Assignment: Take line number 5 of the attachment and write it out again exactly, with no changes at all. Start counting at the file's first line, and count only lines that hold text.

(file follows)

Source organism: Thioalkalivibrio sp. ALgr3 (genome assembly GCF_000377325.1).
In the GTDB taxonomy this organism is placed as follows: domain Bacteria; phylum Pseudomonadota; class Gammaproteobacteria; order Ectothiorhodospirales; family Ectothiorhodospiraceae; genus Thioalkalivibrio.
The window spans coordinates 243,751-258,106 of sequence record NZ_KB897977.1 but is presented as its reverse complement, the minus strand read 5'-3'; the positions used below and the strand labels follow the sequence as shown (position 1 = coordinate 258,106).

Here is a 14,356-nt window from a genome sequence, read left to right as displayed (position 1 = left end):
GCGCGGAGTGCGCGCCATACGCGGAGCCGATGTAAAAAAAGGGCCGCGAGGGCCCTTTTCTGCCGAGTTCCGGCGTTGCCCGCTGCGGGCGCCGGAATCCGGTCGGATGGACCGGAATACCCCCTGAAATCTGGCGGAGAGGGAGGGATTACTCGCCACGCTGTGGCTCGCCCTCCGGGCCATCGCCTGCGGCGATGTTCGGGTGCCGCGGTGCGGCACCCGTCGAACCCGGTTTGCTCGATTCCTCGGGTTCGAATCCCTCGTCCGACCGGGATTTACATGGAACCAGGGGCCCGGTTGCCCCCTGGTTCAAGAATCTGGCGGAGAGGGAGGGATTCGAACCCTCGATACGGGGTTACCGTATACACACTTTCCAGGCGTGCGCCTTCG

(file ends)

GCGCGGAGTGCGCGCCATACGCGGAGCCGATGTAAAAAAAGGGCCGCGAGGGCCCTTTTCTGCCGAGTTCCGGCGTTGCCCGCTGCGGGCGCCGGAATCCGGTCGGATGGACCGGAATACCCCCTGAAATCTGGCGGAGAGGGAGGGATTACTCGCCACGCTGTGGCTCGCCCTCCGGGCCATCGCCTGCGGCGATGTTCGGGTGCCGCGGTGCGGCACCCGTCGAACCCGGTTTGCTCGATTCCTCGGGTTCGAATCCCTCGTCCGACCGGGATTTACATGGAACCAGGGGCCCGGTTGCCCCCTGGTTCAAGAATCTGGCGGAGAGGGAGGGATTCGAACCCTCGATACGGGGTTACCGTATACACACTTTCCAGGCGTGCGCCTTCG